Governance and Strategy Partnership Projects

Governance and Strategy Parntership Projects

Student-Staff Partnership Projects within the Governance & Strategy Stream seek to enhance student voice and supports within the decision-making processes of the University. Examples may include: 

  • Student and Staff Partners co-developing university strategy or policy that either has a direct or indirect impact on the UQ student experience. 
  • Student and Staff Partners co-developing support resources and mechanisms for students serving as representatives. 

Case studies from projects within the Governance and Strategy Stream can be found below:

Case Study 1

Entrepreneurship at UQ - Student Facilitated Focus Groups


  • Eleanor Browne, Enterprise & Innovation Education Coordinator, Institute for Teaching and Learning Innovation
  • Kylie Cooper, Senior Manager (Entrepreneurship), Global Engagement and Entrepreneurship
  • Jamil Ebrahim-Ahomed, Master of Entrepreneurship & Innovation Candidate (UQ Business School)
  • Tim Gardner, Master of Agribusiness Candidate, School of Agriculture and Food Science
  • Dinah Joesoef, Strategy Partnerships Officer, Global Engagement and Entrepreneurship
  • Peter Schmidt, Bachelor of Commerce and Economics  (Finance major), UQ Business School
Student-Staff Partnership Project Team
Above: Project Team

This project aimed to co-create with students a process for collecting the voice of students to inform the development of the Entrepreneurship Strategy. 

The student and staff partners met to co-create a process to invite students to provide their views on entrepreneurship at UQ. This included designing a roundtable process to:

  • ask students what entrepreneurship means to them
  • establish and communicate the need to develop a more entrepreneurial UQ
  • identify four key areas that are essential to entrepreneurship at UQ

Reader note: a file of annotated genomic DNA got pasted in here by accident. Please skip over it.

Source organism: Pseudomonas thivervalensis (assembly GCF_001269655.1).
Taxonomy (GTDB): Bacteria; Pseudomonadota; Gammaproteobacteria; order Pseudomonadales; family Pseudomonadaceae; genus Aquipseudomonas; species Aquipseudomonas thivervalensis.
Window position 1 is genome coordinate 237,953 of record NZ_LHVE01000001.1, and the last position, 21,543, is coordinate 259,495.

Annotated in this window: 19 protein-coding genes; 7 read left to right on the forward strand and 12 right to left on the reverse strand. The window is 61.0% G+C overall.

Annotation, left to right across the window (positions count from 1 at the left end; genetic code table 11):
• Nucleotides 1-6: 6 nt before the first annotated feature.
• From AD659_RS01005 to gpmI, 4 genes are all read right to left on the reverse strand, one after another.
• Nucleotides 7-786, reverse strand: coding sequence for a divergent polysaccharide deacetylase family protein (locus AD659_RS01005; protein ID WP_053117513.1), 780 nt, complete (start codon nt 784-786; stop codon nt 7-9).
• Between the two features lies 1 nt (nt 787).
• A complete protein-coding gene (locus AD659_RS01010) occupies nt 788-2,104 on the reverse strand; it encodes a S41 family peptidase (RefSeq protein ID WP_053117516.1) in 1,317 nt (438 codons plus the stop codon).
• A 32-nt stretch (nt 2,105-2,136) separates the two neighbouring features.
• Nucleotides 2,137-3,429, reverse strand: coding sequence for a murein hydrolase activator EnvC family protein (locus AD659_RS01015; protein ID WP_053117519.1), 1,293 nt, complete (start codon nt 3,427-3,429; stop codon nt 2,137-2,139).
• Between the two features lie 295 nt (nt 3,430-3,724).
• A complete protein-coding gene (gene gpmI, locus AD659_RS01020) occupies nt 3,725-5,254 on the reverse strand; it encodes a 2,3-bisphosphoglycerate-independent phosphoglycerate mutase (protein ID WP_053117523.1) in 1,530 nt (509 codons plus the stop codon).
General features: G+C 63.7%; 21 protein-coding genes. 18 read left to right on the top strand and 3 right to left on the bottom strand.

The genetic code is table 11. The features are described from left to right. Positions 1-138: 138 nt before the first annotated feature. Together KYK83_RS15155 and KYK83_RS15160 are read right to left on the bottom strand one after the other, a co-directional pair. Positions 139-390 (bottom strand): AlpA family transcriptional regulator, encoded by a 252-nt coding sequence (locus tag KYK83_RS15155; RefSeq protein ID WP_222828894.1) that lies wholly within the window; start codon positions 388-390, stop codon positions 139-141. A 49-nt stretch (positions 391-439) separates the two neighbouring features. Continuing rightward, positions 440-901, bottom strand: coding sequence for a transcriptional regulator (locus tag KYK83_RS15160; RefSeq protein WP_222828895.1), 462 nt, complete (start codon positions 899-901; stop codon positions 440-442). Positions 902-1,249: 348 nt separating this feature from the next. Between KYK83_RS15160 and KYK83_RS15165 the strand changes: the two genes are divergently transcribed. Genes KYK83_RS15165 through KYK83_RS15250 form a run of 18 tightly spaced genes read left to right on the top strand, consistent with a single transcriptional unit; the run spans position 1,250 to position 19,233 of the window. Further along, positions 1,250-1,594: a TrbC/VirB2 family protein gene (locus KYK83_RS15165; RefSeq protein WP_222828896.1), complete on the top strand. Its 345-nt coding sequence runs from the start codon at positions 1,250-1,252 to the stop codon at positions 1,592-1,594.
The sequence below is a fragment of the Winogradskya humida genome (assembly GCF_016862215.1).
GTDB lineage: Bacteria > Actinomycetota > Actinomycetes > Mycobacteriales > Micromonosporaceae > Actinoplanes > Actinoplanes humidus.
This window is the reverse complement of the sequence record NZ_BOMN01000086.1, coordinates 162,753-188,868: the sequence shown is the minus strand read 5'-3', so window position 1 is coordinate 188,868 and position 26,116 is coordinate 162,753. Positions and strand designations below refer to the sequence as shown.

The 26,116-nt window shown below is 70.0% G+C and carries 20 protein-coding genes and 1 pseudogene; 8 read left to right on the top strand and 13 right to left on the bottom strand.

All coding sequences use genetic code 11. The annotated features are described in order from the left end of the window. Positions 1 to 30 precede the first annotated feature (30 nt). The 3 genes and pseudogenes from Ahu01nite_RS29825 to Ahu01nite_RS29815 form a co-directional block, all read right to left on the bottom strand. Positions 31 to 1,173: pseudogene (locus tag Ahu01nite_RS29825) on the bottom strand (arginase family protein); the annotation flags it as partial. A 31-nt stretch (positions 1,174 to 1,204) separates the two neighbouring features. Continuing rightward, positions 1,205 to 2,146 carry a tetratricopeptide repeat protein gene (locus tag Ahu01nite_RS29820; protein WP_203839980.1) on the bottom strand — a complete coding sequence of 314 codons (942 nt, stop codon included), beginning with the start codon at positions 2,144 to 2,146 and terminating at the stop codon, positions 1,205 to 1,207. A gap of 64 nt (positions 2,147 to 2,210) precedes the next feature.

• hold two sessions of roundtable discussions around these four key areas (designed by students for students)
  • gather students insights on these four areas
  • synthesize and report findings to staff partners.

This partnership project led to the co-design of the student roundtable focus groups including the identification of four key questions to stimulate discussion. The full process was managed between the student and staff partners including inviting students to attend sessions, facilitating the roundtables, and taking comprehensive notes of the discussion. Two roundtable discussions were facilitated, and the report for Entrepreneurship Strategy at UQ – Student Roundtable Focus Groups was submitted. 

Reflections of Partners:
The student-staff partnership process is a key element for innovating and improving the university. The project has been a good way to elevate the student voice and include student partners in the hierarchy of the university. This process provides a way for closer engagement between students and staff and closes the gap between students and staff – thereby creating synergy. 

The student partners did a great job in identifying the best techniques to ensure student participants had their say, delivering both structured and unstructured processes throughout the sessions and a comprehensive report.  It is always a challenge to ensure that preconceived ideas are not unconsciously inserted within focus group design and delivery, and the co-created student-led process helped avoid that.

Practical tips for engaging in partnership: 

  1. View the Student-Staff Partnership as a team project - be clear on the outcomes to be achieved at the outset, collaboratively build a plan of actions to achieve those objectives, as a team identify how the actions will be undertaken and important milestones and timeframes.